History Of Malawi


One eminent figure from Malawi who died in the month of October, was an exiled freedom fighter and journalist called Mkwapatila Mhango then based in Lusaka, Zambia.
He was also the Publicity Secretary for Orton Chirwa led party called Malawi Freedom Movement (MAFREMO).
On 13 October 1989, while Orton Chirwa was still in jail at Zomba Prison in Malawi, Mkwapatila Mhango’s house in Lusaka was petrol bombed, killing 10 people in the house including his two wives and children one of which was a nine month old baby. Mkwapatila Mhango himself died at a hospital 3 days later.
Three weeks earlier, at a public rally in Malawi, Dr Kamuzu Banda had singled out Mkwapatila Mhango as a source of malicious lies about Malawi and sternly warned him.
Two years earlier, his brother Dr. Goodluck Mhango was arrested in 1987 and locked in jail in Malawi without trial for the ‘crimes’ committed by Mkwapatila Mhango.
According to the Human Rights Watch Report of 1990, immediately after the petrol bombing, Malawi Government issued a public statement attributing the killing to internal feud within exiled opposition.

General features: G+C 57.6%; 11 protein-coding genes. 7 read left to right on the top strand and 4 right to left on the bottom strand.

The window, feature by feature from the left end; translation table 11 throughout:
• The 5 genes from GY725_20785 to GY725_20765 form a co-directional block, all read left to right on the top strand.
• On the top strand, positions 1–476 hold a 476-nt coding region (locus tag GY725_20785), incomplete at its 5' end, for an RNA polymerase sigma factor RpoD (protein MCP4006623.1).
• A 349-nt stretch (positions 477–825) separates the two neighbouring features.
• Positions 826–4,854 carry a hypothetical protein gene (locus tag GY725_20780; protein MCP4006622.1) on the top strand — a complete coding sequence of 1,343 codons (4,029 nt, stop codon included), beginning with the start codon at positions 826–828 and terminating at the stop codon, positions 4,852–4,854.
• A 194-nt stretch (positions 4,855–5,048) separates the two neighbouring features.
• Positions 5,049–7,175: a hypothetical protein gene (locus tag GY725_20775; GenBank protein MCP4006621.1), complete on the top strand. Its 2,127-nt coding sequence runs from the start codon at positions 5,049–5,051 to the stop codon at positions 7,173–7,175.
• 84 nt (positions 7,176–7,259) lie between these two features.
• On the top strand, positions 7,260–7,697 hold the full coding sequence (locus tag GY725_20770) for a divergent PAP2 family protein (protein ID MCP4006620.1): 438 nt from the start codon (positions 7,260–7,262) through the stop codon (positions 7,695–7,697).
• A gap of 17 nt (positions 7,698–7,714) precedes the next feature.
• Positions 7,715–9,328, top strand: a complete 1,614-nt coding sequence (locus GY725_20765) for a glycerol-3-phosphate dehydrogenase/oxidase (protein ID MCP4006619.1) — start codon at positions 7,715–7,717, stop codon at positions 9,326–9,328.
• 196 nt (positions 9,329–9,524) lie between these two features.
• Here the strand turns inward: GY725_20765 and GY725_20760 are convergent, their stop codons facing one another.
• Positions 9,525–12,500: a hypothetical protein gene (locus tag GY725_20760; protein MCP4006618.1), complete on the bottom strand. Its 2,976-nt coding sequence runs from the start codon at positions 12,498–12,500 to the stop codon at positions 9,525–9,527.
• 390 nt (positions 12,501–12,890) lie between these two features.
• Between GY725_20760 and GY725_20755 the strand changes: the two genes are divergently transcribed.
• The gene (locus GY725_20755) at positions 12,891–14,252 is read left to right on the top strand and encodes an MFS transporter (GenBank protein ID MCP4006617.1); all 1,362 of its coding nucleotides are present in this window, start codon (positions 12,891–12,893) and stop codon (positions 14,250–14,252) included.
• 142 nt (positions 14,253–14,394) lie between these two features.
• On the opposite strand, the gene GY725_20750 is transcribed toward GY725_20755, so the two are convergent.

However, during an interview with BBC while on his hospital bed, Mkwapatila Mhango said that he had no doubt that Malawi Government had masterminded this attack.
A Quarterly Newsletter dated January to March 1991 published by the Malawi Human Rights Activists Group based in Uganda, reported that five Malawians who were detained by the Police in Zambia as suspects in connection to arson and deaths of Mkwapatila Mhango and his family, were eventually released and deported to Malawi after a year or so.
The names of the five were: Bright Phiri, George Kuntepa, Malcolm Phiri, George Chitepa and Kelly Nkhoma.
The Amnesty International Report of 1995 further disclosed that in June 1994, a month after the ushering into power in Malawi of the new United Democratic Front (UDF) led government, two Malawians by the names of Kelly Nkhoma and Sam Phiri were extradited to Zambia to be tried for their involvement in the deaths of Mkwapatila Mhango and his family.
Surprisingly, in Zambia the two were instead charged for the murder of another Malawian journalist called Tito Banda who eventually turned out to be alive in Malawi.
The two were therefore acquitted in September 1994 by the magistrate court in Zambia for lack of evidence and returned to Malawi.

Comments are closed.